Hall ME, Cohen JB, Ard JD, Egan BM, Hall JE, Lavie CJ, Ma J, Ndumele CE, Schauer PR, Shimbo D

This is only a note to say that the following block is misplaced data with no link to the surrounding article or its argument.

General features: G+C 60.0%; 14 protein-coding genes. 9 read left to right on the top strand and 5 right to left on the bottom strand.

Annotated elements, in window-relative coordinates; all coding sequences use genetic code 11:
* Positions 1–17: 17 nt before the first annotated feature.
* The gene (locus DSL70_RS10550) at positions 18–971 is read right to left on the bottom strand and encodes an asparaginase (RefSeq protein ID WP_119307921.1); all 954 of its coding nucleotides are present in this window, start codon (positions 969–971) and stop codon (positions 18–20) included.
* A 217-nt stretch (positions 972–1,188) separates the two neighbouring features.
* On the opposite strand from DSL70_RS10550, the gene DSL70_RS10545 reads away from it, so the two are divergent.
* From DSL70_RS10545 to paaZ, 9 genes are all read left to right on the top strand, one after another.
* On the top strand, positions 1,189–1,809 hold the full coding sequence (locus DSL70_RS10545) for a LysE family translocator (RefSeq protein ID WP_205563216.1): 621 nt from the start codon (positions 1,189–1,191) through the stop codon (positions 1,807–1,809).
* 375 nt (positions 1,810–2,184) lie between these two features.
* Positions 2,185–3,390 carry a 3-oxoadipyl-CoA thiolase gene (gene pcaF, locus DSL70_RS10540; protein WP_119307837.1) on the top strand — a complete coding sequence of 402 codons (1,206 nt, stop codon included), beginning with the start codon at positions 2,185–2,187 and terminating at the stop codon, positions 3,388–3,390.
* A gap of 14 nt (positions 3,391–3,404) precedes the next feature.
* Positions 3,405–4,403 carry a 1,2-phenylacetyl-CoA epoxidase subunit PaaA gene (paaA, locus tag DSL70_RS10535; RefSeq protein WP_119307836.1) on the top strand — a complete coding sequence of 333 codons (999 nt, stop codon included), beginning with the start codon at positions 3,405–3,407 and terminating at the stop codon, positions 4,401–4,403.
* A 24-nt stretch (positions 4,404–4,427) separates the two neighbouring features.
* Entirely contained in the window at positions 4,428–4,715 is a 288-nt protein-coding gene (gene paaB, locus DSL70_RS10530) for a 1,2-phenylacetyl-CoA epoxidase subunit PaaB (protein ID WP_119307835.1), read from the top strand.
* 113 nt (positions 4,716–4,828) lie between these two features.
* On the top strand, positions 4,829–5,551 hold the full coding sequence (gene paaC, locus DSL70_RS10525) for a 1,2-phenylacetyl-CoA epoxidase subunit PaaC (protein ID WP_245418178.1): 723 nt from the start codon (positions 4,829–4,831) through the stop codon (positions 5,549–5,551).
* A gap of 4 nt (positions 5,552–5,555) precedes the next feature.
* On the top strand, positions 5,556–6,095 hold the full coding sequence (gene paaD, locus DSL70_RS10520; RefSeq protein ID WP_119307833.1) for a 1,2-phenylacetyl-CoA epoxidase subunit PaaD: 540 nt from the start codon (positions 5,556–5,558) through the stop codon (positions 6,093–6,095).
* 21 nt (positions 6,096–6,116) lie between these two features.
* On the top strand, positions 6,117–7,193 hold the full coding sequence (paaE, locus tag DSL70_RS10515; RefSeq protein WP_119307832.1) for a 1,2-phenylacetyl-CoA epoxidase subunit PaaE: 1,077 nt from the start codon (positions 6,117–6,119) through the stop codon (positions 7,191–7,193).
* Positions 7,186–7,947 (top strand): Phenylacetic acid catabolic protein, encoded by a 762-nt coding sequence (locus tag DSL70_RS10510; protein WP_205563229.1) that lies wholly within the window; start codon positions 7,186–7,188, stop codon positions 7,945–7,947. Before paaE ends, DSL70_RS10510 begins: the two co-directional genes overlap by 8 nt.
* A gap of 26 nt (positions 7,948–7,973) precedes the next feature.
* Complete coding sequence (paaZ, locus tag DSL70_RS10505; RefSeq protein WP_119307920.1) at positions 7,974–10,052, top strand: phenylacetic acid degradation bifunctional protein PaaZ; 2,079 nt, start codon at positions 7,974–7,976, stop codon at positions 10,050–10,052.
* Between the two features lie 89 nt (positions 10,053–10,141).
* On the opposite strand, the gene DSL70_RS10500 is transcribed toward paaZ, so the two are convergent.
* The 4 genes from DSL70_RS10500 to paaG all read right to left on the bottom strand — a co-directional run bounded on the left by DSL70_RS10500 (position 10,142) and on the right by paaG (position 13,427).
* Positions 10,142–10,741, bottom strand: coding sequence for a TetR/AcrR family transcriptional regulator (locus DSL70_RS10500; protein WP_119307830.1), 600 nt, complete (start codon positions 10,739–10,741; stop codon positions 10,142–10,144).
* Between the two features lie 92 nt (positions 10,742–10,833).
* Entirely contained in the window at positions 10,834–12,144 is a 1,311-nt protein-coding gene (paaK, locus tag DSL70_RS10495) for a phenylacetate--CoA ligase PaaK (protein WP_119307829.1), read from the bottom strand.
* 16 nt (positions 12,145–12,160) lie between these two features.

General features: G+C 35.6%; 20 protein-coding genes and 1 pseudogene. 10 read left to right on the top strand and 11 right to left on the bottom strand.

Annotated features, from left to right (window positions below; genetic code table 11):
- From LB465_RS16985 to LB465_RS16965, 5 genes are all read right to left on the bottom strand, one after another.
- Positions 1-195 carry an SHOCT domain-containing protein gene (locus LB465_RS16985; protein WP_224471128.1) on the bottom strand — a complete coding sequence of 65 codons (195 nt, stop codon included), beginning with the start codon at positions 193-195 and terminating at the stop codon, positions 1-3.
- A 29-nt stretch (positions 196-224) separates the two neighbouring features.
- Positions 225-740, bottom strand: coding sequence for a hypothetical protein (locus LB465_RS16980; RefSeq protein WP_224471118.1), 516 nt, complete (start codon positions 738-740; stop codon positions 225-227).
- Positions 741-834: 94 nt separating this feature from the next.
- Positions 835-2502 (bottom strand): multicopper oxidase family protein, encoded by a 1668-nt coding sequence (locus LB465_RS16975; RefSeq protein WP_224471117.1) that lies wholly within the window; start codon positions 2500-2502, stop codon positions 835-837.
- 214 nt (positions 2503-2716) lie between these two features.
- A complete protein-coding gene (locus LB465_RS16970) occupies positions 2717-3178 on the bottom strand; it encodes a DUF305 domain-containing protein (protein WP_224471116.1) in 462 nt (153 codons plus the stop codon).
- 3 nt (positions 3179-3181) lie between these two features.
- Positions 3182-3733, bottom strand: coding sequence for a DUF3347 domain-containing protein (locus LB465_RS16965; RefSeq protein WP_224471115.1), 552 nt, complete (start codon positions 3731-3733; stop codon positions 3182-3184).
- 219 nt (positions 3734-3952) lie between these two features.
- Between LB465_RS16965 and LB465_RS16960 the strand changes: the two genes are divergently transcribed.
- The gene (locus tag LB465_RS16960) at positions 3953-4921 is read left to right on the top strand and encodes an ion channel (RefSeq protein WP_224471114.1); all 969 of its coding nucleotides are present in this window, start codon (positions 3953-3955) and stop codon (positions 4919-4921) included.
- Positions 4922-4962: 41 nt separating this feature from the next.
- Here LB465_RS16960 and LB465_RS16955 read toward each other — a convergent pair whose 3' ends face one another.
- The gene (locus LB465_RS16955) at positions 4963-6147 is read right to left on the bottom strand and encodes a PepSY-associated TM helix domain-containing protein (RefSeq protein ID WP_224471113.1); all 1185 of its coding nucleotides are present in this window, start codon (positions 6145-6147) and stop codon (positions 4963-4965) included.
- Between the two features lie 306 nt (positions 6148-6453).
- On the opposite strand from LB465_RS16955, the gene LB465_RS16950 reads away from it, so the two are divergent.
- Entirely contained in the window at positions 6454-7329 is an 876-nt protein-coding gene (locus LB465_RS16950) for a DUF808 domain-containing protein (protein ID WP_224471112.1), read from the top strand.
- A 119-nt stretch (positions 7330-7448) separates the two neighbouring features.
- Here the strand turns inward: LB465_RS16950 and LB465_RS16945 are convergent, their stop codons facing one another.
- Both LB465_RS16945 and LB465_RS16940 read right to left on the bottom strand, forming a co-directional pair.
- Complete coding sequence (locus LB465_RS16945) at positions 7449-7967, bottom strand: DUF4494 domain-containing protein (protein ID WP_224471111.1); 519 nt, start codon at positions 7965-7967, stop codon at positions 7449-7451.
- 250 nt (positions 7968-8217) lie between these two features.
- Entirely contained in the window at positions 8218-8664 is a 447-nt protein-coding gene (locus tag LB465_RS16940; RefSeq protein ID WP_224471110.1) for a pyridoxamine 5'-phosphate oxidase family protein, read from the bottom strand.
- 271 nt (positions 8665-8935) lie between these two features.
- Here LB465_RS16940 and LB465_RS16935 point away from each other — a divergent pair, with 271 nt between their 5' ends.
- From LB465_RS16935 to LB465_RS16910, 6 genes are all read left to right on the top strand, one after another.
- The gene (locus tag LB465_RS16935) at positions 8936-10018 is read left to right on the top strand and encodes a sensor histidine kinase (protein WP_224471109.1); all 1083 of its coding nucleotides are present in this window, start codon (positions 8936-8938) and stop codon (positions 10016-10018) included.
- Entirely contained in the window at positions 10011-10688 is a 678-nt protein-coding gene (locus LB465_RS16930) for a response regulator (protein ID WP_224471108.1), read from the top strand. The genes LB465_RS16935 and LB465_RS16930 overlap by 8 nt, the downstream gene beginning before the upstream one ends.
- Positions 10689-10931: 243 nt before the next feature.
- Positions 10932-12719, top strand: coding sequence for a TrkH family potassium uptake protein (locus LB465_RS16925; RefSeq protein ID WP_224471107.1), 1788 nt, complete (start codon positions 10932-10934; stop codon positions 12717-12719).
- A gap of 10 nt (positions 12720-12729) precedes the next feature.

Hypertension is a major risk factor for cardiovascular and renal diseases in the United States and worldwide. Obesity accounts for much of the risk for primary hypertension through several mechanisms, including neurohormonal activation, inflammation, and kidney dysfunction. As the prevalence of obesity continues to increase, hypertension and associated cardiorenal diseases will also increase unless more effective strategies to prevent and treat obesity are developed. Lifestyle modification, including diet, reduced sedentariness, and increased physical activity, is usually recommended for patients with obesity; however, the long-term success of these strategies for reducing adiposity, maintaining weight loss, and reducing blood pressure has been limited. Effective pharmacotherapeutic and procedural strategies, including metabolic surgeries, are additional options to treat obesity and prevent or attenuate obesity hypertension, target organ damage, and subsequent disease. Medications can be useful for short- and long-term obesity treatment; however, prescription of these drugs is limited. Metabolic surgery is effective for producing sustained weight loss and for treating hypertension and metabolic disorders in many patients with severe obesity. Unanswered questions remain related to the mechanisms of obesity-related diseases, long-term efficacy of different treatment and prevention strategies, and timing of these interventions to prevent obesity and hypertension-mediated target organ damage. Further investigation, including randomized controlled trials, is essential to addressing these questions, and emphasis should be placed on the prevention of obesity to reduce the burden of hypertensive cardiovascular and kidney diseases and subsequent mortality.